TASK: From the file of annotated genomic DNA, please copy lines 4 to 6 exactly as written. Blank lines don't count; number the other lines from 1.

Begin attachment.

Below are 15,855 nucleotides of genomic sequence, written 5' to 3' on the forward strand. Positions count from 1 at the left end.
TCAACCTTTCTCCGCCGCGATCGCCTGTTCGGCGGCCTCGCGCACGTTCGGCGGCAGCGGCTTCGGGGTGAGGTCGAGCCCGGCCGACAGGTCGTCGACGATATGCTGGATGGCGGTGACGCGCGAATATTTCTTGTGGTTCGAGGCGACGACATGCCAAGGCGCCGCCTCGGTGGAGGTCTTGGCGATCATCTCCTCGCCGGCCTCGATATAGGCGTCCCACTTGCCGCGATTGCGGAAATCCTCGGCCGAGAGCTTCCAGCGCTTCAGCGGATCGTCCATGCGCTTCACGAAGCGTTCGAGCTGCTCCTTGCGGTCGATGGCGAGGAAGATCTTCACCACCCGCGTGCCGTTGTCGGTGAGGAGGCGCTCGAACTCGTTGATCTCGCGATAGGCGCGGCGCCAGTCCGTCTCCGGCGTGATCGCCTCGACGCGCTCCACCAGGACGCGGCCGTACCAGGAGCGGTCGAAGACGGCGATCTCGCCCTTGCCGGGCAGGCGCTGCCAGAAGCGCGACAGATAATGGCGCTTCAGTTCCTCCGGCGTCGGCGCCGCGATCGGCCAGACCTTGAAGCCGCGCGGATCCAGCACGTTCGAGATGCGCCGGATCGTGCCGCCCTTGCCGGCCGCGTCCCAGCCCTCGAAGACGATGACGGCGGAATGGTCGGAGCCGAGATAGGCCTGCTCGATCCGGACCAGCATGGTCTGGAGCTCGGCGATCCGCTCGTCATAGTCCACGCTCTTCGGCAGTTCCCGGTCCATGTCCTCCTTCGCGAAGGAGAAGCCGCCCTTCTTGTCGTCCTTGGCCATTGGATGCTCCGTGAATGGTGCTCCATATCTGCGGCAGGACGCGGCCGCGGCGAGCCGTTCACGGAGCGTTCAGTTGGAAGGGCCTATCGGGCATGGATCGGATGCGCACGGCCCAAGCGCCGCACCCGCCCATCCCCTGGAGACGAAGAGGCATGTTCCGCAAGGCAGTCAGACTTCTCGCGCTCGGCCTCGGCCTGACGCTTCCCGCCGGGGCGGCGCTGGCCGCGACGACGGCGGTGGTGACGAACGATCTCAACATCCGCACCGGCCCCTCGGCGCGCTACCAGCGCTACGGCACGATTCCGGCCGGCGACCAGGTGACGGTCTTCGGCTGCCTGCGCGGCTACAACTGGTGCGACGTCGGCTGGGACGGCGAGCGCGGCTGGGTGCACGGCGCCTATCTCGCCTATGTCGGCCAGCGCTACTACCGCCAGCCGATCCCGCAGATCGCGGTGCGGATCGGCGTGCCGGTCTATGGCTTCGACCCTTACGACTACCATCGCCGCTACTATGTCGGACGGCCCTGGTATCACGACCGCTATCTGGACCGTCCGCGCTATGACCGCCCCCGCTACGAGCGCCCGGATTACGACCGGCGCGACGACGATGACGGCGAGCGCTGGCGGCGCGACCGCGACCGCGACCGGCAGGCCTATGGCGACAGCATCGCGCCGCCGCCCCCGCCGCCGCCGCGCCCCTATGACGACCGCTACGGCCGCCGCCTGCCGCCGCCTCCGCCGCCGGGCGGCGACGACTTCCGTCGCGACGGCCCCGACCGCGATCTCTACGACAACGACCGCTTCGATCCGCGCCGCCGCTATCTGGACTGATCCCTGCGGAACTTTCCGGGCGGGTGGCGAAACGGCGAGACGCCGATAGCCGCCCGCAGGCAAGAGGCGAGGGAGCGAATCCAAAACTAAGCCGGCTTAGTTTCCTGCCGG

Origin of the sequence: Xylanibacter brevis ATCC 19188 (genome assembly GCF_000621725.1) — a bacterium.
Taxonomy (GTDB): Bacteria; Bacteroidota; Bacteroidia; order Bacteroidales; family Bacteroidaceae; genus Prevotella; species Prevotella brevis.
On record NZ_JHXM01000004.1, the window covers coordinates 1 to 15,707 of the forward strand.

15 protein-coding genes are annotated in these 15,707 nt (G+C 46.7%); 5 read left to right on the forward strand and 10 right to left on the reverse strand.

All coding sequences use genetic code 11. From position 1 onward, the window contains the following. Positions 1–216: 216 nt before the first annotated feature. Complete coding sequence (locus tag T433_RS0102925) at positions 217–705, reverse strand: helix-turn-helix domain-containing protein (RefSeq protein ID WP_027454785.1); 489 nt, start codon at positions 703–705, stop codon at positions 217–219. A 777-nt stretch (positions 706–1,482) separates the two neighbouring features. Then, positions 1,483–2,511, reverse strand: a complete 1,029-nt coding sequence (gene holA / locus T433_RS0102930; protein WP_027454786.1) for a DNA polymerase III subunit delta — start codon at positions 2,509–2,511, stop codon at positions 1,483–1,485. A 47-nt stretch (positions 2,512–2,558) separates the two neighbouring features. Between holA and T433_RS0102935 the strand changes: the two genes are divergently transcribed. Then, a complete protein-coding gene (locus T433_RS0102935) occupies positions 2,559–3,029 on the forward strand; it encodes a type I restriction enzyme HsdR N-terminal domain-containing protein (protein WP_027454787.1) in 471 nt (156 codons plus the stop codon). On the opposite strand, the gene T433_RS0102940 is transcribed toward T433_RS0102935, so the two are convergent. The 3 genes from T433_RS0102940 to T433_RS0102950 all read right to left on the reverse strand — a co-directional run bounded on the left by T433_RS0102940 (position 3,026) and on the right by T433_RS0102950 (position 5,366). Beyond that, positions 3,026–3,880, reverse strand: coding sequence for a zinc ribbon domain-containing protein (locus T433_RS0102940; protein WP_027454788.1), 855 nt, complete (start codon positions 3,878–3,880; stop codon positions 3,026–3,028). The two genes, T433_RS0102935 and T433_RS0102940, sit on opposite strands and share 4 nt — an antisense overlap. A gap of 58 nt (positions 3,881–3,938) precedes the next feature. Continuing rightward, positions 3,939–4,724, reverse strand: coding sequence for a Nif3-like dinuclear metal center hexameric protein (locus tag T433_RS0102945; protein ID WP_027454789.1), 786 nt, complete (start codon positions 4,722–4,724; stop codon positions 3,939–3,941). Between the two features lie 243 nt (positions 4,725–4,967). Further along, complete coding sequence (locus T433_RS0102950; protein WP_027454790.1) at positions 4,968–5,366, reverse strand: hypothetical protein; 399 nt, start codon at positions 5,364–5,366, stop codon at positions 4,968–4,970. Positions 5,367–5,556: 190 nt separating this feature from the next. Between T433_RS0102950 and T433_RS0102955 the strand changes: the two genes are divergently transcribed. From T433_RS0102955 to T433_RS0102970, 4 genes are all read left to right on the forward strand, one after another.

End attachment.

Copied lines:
Taxonomy (GTDB): Bacteria; Bacteroidota; Bacteroidia; order Bacteroidales; family Bacteroidaceae; genus Prevotella; species Prevotella brevis.
On record NZ_JHXM01000004.1, the window covers coordinates 1 to 15,707 of the forward strand.

15 protein-coding genes are annotated in these 15,707 nt (G+C 46.7%); 5 read left to right on the forward strand and 10 right to left on the reverse strand.